So at the simplest level, it is a custom element that you create. So we've actually got a couple of them acting on the site, which I'll do videos on later. so we've actually got the videos going through a web component. I. Which effectively is just within, I borrowed it from somebody else's library, and all it is a custom element that says, I forgot what it's called actually on it.

It says Light YouTube embed or whatever, and we're putting that in there. And then this JavaScript created by somebody else is acting on this custom element. Stopping YouTube from loading all of its things until this, image has been clicked. And we have another one where it is, taken from Dave Rupert, which I haven't shown to anybody yet.

But, we'll do a video on this one, which is a podcast player, designed around the existing. audio tag the element itself, but add it on through JavaScript around another custom element called a podcast player. it adds to that and adds in some extra functionality through JavaScript and also the Stein in that goes with it.

And this is what's considered as the shadow dom because. The styling isn't, so it's very portable. We can take that and move it anywhere else. So we have got that option in there. there's a lot to talk about this because it's done at the end of last year, 2000 and, 23. There were so many people, if you like, who were standard space people talking about this and whether they need it.

that it's gained a lot of attention and for me. I don't know if I fully understand what we're talking about. 'cause some people talk about the shadow dom, which is a way of using JavaScript to add in to your browser, some extra slots if you like. Yeah. With functionality in it. And it allows you to encapsulate your CSS, which used to be a problem for everybody before.

But it also has a slight issue with it in the sense that, as you saw, I was showing you the demo of the podcast player when you. Load the page. There's a, flash of un styled content that happens 'cause the JavaScript then has to load the, CSS. so there's a lot of people who are just looking towards the light dom.

But effectively, when you're talking about light dom, all you're talking about is putting a custom element. So you create your own instead of having a diviv. Between your angle brackets, you put a name, so it could be Pod, and it has to have a dash player in between that, and you've got your own custom element and you can attach JavaScript or CSS to it, or you can create within that.

So that, that's the, I think more people are moving that way. certainly when you look at, it's not the case with React at the moment, but you can, through another service, you can convert a lot of the. Libraries that are created Views library, they've got one as well. And React Libraries, they can be converted into, web components, HTML, web components as well.

So we, I think there's a lot of moving that way or moving both directions. So if you are a. JavaScript library person who wants to stay would react? I think you can. There's a, bit of a, getting back to standards without React, being something with JavaScript, people being off on a entirely different planet to the web standards people who put JavaScript as the third language, which you need to call upon.

So I think there's a emerging going on and I'm talking too much. no. I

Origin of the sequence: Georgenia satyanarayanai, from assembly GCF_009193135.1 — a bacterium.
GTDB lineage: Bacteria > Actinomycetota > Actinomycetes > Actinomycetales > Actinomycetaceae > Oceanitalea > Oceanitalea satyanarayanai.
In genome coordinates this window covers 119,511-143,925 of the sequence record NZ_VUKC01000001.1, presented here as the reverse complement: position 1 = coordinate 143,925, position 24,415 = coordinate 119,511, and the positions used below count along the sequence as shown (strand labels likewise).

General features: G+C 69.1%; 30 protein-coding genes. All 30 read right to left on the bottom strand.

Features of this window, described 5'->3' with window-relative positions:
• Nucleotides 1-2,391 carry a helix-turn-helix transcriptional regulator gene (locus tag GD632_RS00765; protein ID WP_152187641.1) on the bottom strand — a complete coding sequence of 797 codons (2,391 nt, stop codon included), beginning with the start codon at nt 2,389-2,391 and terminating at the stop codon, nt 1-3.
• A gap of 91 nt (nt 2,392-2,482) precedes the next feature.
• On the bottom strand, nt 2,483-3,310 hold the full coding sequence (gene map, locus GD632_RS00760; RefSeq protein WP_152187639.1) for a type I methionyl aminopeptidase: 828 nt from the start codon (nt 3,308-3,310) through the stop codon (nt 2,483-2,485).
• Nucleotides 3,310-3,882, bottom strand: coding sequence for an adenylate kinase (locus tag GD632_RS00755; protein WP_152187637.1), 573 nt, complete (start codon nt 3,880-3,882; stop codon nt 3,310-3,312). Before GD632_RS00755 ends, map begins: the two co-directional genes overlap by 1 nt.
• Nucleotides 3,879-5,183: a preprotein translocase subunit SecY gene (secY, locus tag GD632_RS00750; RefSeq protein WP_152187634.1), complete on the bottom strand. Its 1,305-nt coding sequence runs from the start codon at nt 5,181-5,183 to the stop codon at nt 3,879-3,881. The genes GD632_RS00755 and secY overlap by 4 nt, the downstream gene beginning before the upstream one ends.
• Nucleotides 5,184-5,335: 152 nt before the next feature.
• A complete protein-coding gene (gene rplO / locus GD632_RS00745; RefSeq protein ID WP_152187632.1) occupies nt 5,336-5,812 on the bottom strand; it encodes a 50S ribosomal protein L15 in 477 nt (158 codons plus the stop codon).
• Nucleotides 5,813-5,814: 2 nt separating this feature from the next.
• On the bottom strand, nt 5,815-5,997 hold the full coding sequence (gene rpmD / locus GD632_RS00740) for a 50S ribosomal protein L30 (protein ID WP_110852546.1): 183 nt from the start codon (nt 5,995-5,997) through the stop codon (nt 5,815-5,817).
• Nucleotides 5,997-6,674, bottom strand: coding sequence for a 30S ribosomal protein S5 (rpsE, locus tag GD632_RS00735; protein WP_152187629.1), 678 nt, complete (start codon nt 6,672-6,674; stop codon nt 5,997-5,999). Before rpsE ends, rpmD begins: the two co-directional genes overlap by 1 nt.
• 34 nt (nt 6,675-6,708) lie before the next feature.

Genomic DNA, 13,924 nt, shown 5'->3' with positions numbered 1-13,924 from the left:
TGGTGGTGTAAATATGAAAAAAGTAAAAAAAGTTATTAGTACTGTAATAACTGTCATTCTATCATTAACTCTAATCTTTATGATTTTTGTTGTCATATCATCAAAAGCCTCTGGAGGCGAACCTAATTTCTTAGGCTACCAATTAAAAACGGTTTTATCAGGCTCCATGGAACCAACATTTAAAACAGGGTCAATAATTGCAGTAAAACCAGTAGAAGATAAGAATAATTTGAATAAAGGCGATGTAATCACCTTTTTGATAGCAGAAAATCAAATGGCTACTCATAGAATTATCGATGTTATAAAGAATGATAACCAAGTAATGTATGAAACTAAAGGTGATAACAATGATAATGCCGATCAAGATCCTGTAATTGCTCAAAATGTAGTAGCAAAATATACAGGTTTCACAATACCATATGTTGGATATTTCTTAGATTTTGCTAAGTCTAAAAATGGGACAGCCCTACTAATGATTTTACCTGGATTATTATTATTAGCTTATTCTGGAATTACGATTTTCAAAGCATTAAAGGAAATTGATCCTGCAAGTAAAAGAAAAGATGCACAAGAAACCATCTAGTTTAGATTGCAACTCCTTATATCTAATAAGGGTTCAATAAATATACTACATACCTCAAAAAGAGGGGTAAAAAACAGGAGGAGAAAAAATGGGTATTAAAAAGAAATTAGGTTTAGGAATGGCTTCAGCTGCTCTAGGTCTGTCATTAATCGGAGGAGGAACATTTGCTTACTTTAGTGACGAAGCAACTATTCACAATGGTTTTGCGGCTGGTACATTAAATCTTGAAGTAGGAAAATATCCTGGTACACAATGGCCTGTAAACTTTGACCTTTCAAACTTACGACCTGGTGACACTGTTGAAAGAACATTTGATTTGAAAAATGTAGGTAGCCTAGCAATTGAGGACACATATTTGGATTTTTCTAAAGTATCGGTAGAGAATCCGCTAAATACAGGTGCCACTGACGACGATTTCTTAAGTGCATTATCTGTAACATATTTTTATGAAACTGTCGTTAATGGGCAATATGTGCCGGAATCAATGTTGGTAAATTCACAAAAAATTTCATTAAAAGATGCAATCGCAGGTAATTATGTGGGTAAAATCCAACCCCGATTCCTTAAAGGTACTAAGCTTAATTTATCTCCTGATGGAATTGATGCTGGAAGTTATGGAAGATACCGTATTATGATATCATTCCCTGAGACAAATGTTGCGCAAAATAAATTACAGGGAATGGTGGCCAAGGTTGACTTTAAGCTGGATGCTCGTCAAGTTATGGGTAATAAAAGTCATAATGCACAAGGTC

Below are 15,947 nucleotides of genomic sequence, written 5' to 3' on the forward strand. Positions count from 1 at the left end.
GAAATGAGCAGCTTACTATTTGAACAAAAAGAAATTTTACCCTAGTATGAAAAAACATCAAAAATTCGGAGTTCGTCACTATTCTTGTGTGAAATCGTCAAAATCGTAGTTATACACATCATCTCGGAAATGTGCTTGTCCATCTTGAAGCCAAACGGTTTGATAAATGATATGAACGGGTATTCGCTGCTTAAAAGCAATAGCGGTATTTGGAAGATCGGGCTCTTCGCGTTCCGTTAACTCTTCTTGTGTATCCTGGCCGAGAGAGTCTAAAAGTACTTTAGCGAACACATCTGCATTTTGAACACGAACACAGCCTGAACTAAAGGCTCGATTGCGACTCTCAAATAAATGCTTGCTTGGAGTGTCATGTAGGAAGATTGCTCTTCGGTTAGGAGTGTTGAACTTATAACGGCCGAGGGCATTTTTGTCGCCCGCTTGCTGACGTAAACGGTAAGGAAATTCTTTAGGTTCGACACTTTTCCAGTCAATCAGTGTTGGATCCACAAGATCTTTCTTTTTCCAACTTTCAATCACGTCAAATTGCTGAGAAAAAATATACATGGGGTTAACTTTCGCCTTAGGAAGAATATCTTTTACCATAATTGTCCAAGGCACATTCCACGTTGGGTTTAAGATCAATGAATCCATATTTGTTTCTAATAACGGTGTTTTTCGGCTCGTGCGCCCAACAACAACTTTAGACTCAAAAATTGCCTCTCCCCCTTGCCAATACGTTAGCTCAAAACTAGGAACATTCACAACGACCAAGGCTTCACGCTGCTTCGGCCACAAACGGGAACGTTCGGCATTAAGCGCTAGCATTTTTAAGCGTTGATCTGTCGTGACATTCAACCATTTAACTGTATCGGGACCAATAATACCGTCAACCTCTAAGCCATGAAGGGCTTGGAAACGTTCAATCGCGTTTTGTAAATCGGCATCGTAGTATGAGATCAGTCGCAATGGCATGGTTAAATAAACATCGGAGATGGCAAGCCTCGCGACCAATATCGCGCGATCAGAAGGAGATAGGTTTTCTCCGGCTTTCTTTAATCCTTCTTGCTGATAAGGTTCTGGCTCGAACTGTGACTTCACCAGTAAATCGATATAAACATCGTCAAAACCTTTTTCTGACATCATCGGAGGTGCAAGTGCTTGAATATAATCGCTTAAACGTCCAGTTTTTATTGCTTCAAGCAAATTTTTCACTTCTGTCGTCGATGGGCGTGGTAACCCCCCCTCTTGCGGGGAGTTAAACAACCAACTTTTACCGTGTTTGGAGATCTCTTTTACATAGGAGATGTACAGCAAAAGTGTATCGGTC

[00:25:21] Nathan Wrigley: was just gonna say, I'll probably. Paraphrase what you've just said in order to Encapsulate my understanding of it as well, but also to say that if you want to see this in action now, I don't know if this will be the correct url, but the show notes for this episode will be at no script show slash five.

there'll be an audio player there or whether it'll be this, Web component version of it is as yet to be decided. But if you, see something with, I don't know, a non-standard player, then you'll know that David has implemented it on that particular page. But is so what you're saying is this web component for, let's take the example of the audio player you, load in the.

The, audio file in the normal way the browser takes control and says, okay, I'm gonna show it with the default browser, version of an audio player, which is, pretty uninteresting to look at. But in order to make that more potentially usable, to add in elements, take away elements or just style elements, you've, there's a little bit of JavaScript which hijacks that and.

Makes it into a web component so you can make, I dunno, the play button be in the center rather than at the far left. You can make the, the, scrubber, the way you find where you want to go in the audio. You can stretch that across the whole element. You can add, jump 30 seconds, go back 30 seconds, you can put the speed up, play it two times and all of that.

you can style it, you can make it go wherever you want, but a drawback of that. Is that the JavaScript takes a moment to load. So you get this kind of content, a cumulative layout shift problem where you get a flash of the old one, the new one comes in and it looks nice when it's done, but maybe you're storing up problems in terms of Google and SERP and all that.

But I dunno, but is that what you're saying? This is the web component that you've played with here. You've hijacked the audio. The default audio player and you've just made it look different, but you can imagine that being played out across any aspect of the website. It could be the video, it could be the buttons, it could be anything.